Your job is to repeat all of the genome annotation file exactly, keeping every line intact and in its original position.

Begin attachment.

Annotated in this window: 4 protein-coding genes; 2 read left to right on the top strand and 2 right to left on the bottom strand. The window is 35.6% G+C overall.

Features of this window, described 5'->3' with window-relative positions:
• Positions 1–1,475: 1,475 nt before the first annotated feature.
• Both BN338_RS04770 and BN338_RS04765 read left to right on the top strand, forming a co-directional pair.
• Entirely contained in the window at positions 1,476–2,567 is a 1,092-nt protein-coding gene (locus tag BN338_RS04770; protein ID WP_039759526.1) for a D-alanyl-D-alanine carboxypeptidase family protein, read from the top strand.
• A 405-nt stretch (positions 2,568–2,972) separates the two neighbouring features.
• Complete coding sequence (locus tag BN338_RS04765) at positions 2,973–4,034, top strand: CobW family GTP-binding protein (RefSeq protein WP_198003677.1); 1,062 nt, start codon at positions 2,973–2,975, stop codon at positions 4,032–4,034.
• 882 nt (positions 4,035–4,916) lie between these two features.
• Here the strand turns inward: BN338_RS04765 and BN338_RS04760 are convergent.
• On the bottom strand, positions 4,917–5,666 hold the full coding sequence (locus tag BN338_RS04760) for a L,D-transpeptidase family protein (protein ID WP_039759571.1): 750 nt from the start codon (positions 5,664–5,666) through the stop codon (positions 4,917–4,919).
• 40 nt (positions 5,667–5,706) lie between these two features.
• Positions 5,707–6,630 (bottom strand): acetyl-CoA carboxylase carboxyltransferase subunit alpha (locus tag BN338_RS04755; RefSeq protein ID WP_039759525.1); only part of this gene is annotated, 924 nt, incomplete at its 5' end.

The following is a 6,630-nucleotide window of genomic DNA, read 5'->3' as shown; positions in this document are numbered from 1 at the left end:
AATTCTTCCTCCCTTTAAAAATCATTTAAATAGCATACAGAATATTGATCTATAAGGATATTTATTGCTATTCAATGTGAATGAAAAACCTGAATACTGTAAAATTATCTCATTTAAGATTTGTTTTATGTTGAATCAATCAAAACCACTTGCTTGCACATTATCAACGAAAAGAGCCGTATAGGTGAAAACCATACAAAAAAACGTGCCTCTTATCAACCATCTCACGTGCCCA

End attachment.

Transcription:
Annotated in this window: 4 protein-coding genes; 2 read left to right on the top strand and 2 right to left on the bottom strand. The window is 35.6% G+C overall.

Features of this window, described 5'->3' with window-relative positions:
• Positions 1–1,475: 1,475 nt before the first annotated feature.
• Both BN338_RS04770 and BN338_RS04765 read left to right on the top strand, forming a co-directional pair.
• Entirely contained in the window at positions 1,476–2,567 is a 1,092-nt protein-coding gene (locus tag BN338_RS04770; protein ID WP_039759526.1) for a D-alanyl-D-alanine carboxypeptidase family protein, read from the top strand.
• A 405-nt stretch (positions 2,568–2,972) separates the two neighbouring features.
• Complete coding sequence (locus tag BN338_RS04765) at positions 2,973–4,034, top strand: CobW family GTP-binding protein (RefSeq protein WP_198003677.1); 1,062 nt, start codon at positions 2,973–2,975, stop codon at positions 4,032–4,034.
• 882 nt (positions 4,035–4,916) lie between these two features.
• Here the strand turns inward: BN338_RS04765 and BN338_RS04760 are convergent.
• On the bottom strand, positions 4,917–5,666 hold the full coding sequence (locus tag BN338_RS04760) for a L,D-transpeptidase family protein (protein ID WP_039759571.1): 750 nt from the start codon (positions 5,664–5,666) through the stop codon (positions 4,917–4,919).
• 40 nt (positions 5,667–5,706) lie between these two features.
• Positions 5,707–6,630 (bottom strand): acetyl-CoA carboxylase carboxyltransferase subunit alpha (locus tag BN338_RS04755; RefSeq protein ID WP_039759525.1); only part of this gene is annotated, 924 nt, incomplete at its 5' end.

The following is a 6,630-nucleotide window of genomic DNA, read 5'->3' as shown; positions in this document are numbered from 1 at the left end:
AATTCTTCCTCCCTTTAAAAATCATTTAAATAGCATACAGAATATTGATCTATAAGGATATTTATTGCTATTCAATGTGAATGAAAAACCTGAATACTGTAAAATTATCTCATTTAAGATTTGTTTTATGTTGAATCAATCAAAACCACTTGCTTGCACATTATCAACGAAAAGAGCCGTATAGGTGAAAACCATACAAAAAAACGTGCCTCTTATCAACCATCTCACGTGCCCA